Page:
’s S.T.E.M. job of the week: Mechanical Engineer

 In S.T.E.M Careers

Ever wondered what a mechanical engineer does? Keep reading to find out as we give you a glimpse into the life of a mechanical engineer.

Mike Moulton, Senior Machinist at Bainbridge Machine Company in Bainbridge, Georgia, expresses his thoughts on mechanical engineers, stating that “Mechanical Engineers design everything humanity needs or wants from the smallest watch spring to the satellites orbiting our planet. Without them we would have a society that exists little beyond subsistence farming. If it moves, or interacts with anything else, chances are a Mechanical Engineer designed it using Mathematics, Physics and Materials Science. In my 25 years as a Machinist, I’ve worked closely with Mechanical Engineers to help design, modify and repair the things they designed. They will often come to people like us in the manufacturing industry to verify that what they designed on paper, or these days on computer, will actually work in the real world. It is a grand feeling to see a machine come to life made of smaller components that you had a hand in building to a Mechanical Engineer’s specifications.”

Mechanical engineering is the discipline that applies the principles of engineering, physics, and materials science for the design, analysis, manufacturing, and maintenance of mechanical systems. It is one of the oldest and broadest of the engineering disciplines.

Mechanical engineering made its emergence as a field during the Industrial Revolution in Europe in the 18th century. Its development can be traced back several thousand years around the world. Mechanical engineering emerged in the 19th century because of developments in the field of physics. The field has continually evolved to incorporate advancements in technology, and mechanical engineers today are pursuing developments in such fields as composites, mechatronics, and nanotechnology. Mechanical engineering overlaps with aerospace engineering, metallurgical engineering, civil engineering, electrical engineering, manufacturing engineering, chemical engineering, industrial engineering, and other engineering disciplines to varying amounts. Mechanical engineers may also work in the field of biomedical engineering, specifically with biomechanics, transport phenomena, bio mechatronics, bio nanotechnology, and modeling of biological systems.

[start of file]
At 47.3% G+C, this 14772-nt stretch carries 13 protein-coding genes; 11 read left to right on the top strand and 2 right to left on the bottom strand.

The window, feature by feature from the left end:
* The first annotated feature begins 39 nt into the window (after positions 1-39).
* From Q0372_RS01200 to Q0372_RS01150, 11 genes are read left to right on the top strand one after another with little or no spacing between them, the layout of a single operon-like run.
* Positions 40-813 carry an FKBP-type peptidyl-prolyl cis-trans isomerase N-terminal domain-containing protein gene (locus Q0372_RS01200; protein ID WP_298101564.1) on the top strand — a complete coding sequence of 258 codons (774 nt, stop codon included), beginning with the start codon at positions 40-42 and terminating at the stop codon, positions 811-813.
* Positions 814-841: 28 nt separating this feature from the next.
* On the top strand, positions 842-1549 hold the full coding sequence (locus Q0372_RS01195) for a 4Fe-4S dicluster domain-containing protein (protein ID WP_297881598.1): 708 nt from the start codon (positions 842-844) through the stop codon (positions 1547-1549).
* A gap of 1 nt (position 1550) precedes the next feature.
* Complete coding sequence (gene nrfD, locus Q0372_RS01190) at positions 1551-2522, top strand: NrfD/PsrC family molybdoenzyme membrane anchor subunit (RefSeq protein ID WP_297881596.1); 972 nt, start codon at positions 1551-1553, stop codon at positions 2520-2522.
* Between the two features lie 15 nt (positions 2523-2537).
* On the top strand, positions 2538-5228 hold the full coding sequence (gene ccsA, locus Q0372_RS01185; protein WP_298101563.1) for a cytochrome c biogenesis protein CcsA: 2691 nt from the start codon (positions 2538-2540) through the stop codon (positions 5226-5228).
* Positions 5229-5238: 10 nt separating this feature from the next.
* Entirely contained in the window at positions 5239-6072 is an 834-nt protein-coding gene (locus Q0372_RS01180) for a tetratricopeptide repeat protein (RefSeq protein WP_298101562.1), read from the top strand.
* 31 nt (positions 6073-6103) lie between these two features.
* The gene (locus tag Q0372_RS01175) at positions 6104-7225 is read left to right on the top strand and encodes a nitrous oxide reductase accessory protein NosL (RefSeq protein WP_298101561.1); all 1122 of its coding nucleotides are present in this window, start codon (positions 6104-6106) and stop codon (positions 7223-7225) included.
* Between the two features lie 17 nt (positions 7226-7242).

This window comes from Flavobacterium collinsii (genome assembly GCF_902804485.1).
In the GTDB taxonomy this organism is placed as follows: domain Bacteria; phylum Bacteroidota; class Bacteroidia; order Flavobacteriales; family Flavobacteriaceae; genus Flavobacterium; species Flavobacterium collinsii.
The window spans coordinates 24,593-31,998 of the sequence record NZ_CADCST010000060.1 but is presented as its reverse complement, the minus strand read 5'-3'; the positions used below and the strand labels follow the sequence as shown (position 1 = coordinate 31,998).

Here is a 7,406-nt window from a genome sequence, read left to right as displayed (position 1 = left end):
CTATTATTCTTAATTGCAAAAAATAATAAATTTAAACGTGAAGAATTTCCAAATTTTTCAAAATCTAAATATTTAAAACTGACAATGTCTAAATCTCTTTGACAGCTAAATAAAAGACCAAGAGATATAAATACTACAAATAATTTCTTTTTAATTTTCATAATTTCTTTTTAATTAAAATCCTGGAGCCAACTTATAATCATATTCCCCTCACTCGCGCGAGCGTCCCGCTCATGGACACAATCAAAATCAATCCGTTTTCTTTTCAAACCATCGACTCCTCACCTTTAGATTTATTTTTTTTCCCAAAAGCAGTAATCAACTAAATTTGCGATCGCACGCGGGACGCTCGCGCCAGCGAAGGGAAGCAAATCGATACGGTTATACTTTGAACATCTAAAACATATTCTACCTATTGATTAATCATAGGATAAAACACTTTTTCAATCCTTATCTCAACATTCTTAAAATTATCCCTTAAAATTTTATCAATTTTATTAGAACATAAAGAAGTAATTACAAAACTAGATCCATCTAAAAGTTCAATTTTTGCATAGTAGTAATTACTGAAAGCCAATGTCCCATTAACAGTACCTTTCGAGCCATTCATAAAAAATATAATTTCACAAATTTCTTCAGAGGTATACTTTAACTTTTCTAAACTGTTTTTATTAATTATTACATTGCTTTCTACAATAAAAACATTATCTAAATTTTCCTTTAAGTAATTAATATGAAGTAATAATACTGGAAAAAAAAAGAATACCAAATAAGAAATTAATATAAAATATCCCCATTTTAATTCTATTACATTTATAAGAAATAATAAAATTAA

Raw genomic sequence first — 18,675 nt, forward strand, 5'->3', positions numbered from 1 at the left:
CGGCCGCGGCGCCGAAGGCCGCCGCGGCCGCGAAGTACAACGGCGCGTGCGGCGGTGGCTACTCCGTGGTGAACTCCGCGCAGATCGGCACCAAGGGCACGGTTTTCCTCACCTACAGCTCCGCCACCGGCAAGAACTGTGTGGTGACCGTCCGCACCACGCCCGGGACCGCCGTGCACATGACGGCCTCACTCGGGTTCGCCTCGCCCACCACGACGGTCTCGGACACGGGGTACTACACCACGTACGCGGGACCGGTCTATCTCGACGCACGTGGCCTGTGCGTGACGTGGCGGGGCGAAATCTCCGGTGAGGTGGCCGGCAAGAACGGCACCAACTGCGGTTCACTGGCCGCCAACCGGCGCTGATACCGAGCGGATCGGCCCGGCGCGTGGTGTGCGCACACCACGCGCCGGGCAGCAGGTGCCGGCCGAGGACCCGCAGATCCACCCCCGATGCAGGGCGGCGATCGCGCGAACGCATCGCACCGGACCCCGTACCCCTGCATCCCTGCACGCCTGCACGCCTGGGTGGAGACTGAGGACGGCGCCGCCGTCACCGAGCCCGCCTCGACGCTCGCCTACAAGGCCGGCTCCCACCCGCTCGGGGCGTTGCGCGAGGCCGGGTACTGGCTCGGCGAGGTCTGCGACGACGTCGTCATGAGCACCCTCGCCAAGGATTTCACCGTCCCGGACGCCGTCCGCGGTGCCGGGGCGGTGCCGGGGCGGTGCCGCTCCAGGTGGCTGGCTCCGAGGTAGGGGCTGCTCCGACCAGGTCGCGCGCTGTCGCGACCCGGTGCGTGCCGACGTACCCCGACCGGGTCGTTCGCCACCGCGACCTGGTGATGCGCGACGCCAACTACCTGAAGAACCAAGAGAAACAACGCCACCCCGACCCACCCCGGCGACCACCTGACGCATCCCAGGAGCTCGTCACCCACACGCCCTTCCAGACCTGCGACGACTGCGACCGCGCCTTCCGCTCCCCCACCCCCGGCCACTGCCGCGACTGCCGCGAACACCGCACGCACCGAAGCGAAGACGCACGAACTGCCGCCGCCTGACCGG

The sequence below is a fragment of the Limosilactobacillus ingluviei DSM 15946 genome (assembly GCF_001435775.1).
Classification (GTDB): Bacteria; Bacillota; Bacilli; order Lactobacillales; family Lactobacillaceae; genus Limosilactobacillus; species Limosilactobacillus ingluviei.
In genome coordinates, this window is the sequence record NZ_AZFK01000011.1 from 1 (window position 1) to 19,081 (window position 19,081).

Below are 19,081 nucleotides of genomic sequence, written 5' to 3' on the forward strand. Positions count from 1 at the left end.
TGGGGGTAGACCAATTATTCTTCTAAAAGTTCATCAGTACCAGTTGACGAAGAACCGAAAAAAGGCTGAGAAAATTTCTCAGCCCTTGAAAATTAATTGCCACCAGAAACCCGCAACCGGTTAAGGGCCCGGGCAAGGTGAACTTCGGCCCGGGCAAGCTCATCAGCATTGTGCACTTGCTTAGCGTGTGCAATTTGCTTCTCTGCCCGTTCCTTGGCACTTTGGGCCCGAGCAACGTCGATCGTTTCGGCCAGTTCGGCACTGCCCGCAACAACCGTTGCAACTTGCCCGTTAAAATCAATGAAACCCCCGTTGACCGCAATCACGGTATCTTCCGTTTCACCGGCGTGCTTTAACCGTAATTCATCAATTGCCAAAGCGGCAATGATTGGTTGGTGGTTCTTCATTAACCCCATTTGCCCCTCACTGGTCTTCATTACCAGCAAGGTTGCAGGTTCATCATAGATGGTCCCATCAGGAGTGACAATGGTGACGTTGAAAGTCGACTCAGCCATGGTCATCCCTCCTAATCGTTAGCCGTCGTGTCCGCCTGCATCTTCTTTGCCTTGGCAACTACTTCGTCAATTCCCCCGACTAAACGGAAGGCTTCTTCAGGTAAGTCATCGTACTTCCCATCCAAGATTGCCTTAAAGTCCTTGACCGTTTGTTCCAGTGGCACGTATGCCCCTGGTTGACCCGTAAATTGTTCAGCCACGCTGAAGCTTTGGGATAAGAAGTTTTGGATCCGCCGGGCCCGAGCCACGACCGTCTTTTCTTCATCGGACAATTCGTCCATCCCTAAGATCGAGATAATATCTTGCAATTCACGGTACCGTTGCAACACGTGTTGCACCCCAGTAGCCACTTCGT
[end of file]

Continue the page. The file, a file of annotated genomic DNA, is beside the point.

Like other engineers, mechanical engineers use computers quite a bit. Mechanical engineers are responsible for the integration of sensors, controllers, and machinery. Computer technology helps them create and analyze designs, run simulations and test how a machine is likely to work, interact with connected systems, and generate specifications for parts.

Mechanical engineers are also expected to understand and be able to apply basic concepts from chemistry, physics, chemical engineering, civil engineering, and electrical engineering. This expectation becomes an asset when dealing with structural analysis. Structural analysis is the branch of mechanical engineering (and civil engineering) devoted to examining why and how objects fail and how to fix the objects and their performance. Just like civil engineers (who we covered in last week’s article), mechanical engineers have to be very diverse in their knowledge of all STEM fields. We at MyStemKits seek to prepare students for various STEM careers by creating engaging, applicable kits tied in to real-world problem-solving. We pride ourselves on providing a catalog that is influential and appealing to the many tastes of our consumers. Check out some of the kits relevant to preparing future Mechanical Engineers for the challenges they would face on the job.

Pantograph Kit
Integrating art, technology, and engineering, this pantograph provides a visually-stimulating experience to help generate understanding of ratios and proportions. By drawing with the pencil nearest the fulcrum, students will see the pantograph draw a replica at twice that size, making this the perfect kit to investigate scale and transformations, as well as proportional reasoning. The overlapping bars on this pantograph also serve as an ideal platform for understanding parallelograms and angles.


Angular Momentum Kit
This model allows for a visual-spatial exploration of torque and the relationship of mass distribution and rotational motion. Featuring a quick-release pushing mechanism, students can easily generate consistent data across repeated trials. Designed to work with or without the Mantis Force Motion Sensor.

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